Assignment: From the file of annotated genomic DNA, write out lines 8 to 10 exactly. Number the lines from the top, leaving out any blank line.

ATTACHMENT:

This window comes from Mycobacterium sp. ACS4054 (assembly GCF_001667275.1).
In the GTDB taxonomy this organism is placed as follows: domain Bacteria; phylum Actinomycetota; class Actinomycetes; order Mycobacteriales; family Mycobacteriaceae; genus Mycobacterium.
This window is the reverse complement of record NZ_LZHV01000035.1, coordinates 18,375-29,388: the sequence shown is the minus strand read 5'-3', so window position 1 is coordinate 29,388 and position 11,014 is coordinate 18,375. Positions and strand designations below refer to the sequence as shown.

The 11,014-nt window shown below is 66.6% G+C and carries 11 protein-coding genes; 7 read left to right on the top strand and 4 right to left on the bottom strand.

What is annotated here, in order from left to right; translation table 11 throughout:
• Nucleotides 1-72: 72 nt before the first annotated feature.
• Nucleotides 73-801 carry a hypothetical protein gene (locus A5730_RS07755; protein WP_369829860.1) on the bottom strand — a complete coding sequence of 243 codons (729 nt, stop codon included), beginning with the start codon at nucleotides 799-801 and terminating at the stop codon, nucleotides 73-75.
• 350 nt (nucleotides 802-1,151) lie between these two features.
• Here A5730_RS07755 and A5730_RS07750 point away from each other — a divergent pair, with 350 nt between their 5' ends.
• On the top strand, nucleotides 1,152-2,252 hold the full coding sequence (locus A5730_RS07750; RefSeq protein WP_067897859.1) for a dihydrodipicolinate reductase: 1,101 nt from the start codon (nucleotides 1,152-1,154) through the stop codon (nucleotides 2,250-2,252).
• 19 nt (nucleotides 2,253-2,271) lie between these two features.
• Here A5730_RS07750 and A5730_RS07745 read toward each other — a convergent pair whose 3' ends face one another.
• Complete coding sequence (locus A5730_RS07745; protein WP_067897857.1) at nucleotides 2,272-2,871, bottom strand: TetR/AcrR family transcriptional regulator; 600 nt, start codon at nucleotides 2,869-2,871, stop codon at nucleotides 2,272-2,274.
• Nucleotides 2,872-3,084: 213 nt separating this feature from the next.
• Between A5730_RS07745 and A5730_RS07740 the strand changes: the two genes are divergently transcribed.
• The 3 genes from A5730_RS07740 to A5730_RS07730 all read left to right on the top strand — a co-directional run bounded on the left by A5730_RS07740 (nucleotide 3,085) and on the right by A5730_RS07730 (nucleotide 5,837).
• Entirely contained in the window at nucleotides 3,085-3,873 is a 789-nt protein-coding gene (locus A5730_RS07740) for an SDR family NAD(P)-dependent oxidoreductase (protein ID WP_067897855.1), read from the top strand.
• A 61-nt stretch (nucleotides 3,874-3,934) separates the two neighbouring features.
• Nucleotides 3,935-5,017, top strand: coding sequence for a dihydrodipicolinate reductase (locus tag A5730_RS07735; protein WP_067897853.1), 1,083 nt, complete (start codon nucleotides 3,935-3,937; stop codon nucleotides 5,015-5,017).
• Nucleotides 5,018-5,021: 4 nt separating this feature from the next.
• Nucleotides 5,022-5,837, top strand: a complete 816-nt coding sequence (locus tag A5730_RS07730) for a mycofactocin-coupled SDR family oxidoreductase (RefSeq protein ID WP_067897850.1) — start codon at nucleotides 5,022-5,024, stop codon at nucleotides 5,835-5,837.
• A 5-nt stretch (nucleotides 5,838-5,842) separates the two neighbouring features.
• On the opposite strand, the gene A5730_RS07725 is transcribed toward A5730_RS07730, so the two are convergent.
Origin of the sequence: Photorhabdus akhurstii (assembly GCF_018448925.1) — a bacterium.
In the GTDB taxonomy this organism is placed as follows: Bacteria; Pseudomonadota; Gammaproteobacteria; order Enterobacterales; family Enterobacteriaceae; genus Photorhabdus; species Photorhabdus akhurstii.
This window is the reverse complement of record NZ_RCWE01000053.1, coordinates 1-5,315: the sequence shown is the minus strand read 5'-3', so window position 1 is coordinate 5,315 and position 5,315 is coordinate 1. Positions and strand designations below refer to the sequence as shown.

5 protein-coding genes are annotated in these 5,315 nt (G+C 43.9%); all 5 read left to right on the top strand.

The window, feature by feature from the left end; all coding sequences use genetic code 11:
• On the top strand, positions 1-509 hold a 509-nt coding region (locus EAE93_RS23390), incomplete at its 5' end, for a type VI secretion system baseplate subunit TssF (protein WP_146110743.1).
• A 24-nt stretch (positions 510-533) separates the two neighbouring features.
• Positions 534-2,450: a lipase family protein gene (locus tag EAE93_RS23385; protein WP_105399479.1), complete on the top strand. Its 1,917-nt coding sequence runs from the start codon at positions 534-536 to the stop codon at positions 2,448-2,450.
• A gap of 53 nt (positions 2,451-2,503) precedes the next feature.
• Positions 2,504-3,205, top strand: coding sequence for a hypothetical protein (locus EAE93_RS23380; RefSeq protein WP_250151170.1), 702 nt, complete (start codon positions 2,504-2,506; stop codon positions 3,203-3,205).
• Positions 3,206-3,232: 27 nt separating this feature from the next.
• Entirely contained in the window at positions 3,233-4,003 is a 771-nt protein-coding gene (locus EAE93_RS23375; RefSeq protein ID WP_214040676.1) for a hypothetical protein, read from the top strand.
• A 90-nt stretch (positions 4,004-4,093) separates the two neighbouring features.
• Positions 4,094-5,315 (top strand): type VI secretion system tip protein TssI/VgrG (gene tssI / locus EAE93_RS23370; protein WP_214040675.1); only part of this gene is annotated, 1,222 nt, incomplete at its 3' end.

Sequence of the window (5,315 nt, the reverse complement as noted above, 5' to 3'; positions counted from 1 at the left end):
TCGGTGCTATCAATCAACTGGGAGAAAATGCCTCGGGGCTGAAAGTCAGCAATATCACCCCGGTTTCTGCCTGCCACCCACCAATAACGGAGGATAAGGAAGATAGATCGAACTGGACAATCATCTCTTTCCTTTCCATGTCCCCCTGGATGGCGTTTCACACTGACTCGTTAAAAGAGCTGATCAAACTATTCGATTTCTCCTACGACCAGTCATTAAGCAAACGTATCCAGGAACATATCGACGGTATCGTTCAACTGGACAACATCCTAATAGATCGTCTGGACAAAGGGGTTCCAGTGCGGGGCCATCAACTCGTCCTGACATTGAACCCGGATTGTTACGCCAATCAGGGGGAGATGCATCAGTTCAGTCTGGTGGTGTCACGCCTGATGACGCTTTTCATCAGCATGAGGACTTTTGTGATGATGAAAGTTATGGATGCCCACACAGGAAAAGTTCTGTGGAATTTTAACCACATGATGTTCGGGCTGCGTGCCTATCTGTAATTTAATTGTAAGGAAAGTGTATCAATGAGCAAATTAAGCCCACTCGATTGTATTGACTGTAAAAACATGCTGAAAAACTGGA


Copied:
• 350 nt (nucleotides 802-1,151) lie between these two features.
• Here A5730_RS07755 and A5730_RS07750 point away from each other — a divergent pair, with 350 nt between their 5' ends.
• On the top strand, nucleotides 1,152-2,252 hold the full coding sequence (locus A5730_RS07750; RefSeq protein WP_067897859.1) for a dihydrodipicolinate reductase: 1,101 nt from the start codon (nucleotides 1,152-1,154) through the stop codon (nucleotides 2,250-2,252).